Ana and Fernando met at University and soon found out they had a shared purpose in life: to achieve social change through design. They turned to their community in Guadalajara and soon were developing products with a collective of women artisans specialized in candlemaking in Tonalá.

 

Mixing traditional artisanal techniques with a modern and slick approach to design, they founded their brand Consciente, making candles whose shapes, colors, and scents will take you on a whole new journey of discovery.

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Zaavia 

Zaavia is a Mexican brand making accessories and home decor with natural materials such as palm leaf, vegan leather, and ocoxal fiber. Founded by Paloma Romero to mix her passion for product design with handmade crafts, the brand takes its name from the word savia, meaning sap.

 

Like sap is vital in keeping plants alive, so does Zaavia keep Mexican traditions alive by mixing ancestral techniques with modern design, to make contemporary accessories handcrafted by artisans from Paloma’s native state of Guerrero.

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Hula 

When Adriana’s father came back from a trip to Oaxaca and suggested she marries her experience as a graphic designer with her love for prints and textile, she didn’t think twice. A lover of Mexican crafts, textiles, and design, Adriana seized the opportunity of creating something of her own.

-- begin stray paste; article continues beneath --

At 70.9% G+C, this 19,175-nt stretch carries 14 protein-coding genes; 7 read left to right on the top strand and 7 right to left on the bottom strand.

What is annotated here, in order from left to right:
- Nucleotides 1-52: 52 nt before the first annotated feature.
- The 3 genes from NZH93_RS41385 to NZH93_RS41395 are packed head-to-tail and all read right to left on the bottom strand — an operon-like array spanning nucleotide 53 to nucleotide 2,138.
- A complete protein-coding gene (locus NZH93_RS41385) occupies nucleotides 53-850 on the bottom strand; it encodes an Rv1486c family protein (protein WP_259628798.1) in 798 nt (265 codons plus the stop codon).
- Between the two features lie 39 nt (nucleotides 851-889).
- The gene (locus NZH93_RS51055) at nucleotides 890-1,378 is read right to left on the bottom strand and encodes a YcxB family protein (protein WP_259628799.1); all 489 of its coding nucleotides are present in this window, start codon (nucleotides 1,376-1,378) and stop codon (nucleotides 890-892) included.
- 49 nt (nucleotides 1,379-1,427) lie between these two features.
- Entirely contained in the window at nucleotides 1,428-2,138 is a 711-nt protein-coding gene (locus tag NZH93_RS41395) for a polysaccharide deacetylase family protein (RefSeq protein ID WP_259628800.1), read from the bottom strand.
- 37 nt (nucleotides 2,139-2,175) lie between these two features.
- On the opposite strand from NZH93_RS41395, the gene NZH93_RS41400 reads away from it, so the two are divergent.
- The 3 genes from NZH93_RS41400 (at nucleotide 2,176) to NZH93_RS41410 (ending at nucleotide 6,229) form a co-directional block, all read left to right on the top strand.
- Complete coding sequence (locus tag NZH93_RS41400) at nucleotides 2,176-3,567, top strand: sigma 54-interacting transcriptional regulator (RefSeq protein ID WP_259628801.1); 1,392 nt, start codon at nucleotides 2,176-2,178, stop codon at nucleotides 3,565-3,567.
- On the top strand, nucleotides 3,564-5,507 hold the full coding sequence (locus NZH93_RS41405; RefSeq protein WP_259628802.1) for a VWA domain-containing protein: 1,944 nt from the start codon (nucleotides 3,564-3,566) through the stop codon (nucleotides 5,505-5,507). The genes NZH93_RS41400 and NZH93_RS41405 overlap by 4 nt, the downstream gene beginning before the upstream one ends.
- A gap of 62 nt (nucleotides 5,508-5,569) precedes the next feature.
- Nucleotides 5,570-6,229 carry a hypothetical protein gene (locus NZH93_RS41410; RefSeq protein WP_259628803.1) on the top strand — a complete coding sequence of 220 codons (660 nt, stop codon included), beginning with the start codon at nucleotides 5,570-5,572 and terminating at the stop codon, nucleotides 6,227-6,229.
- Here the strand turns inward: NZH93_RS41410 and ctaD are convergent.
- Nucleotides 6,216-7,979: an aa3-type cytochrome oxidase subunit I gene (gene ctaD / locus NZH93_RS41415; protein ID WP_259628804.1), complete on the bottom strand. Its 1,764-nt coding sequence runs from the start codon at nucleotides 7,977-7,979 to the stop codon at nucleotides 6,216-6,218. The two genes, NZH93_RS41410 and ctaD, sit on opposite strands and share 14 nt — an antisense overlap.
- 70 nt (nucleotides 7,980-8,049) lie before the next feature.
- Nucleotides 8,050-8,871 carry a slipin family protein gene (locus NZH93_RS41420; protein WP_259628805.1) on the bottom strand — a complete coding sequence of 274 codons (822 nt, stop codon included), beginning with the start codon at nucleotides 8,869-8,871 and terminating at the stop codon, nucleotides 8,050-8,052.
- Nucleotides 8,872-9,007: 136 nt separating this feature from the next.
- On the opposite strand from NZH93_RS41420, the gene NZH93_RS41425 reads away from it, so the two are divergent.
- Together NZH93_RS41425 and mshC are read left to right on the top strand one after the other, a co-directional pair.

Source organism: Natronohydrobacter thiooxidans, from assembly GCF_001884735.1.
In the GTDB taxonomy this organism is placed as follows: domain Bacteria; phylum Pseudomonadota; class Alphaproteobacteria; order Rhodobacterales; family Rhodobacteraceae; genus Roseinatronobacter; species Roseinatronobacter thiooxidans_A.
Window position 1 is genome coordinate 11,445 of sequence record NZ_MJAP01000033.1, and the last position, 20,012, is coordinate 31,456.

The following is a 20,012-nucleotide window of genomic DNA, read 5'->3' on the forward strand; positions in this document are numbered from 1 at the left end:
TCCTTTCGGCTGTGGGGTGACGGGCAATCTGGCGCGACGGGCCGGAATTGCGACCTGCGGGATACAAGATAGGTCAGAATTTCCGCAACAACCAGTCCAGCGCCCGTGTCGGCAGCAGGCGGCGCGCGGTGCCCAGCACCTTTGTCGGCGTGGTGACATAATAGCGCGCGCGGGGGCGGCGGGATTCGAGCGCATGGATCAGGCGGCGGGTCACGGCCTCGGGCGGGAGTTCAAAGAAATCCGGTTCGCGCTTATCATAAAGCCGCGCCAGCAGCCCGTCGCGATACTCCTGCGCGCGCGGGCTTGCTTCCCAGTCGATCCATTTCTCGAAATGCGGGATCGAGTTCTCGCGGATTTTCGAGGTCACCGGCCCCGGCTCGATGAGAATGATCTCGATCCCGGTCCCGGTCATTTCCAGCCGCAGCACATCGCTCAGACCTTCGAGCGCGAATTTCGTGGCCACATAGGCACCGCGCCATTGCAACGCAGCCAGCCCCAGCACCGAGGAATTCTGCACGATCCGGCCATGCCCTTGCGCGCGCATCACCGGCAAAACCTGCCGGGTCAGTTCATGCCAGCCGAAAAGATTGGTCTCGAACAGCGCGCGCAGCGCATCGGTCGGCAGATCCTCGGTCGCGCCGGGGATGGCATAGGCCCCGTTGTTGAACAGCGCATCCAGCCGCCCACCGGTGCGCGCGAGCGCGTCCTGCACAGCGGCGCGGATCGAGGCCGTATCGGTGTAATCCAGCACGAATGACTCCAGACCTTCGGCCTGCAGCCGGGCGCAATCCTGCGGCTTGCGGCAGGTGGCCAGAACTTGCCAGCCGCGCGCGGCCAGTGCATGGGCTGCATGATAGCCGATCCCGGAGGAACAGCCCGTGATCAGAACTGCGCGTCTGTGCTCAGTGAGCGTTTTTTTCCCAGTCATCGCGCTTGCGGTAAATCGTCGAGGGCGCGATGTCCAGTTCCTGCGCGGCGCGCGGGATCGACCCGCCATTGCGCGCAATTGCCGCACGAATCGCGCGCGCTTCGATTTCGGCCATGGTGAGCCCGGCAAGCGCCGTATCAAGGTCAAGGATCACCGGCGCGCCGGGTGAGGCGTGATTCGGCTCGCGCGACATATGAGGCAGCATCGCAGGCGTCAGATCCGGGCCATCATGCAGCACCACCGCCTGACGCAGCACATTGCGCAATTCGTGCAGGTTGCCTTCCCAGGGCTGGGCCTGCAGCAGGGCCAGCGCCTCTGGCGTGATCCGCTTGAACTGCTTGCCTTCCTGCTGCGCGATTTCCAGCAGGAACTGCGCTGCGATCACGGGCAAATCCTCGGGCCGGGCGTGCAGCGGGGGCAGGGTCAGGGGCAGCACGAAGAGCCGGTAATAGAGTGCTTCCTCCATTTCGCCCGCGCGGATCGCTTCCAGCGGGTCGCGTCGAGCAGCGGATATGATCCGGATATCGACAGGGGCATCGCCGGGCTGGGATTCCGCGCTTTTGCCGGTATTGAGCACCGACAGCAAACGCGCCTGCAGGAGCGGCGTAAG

She worked on prototypes with artisans in Oaxaca and a year later she launched Hula, developing textile products made from 100% cotton, hand-woven on a pedal loom with high attention to detail.

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Arudeko

Sisters Nailea and Denisse Arnaiz Torres have always shared a common passion for anything handmade, artisanal crafts and interior decoration, having being brought up in a family where architecture, design, and arts were the daily bread.

In 2016, they turned this passion into a business and founded Arudeko, making textile products such as cushions and carpets to promote traditional techniques in collaboration with Mexican artisans.

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La Cosita Chula

Originally started by Alfredo Fonseca as a family business, La Cosita Chula has expanded into working with over 100 artisans across the states of Michoacán, Chiapas, Puebla and Tlaxcala, to bring the very best of Mexican crafts to the world. 

Cleverly balancing tradition and innovation, La Cosita Chula creates products full of history and soul that make a tangible difference in their makers’ lives.

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Metric

Peruvian born fashion designer Micaela Gálvez is the creative mind behind Metric Accessories, a Mexico-based jewelry line with an effortless, organic and architectonic approach, that uses everyday geometric shapes as its inspiration, creating jewelry with a characteristically clean yet imposing look.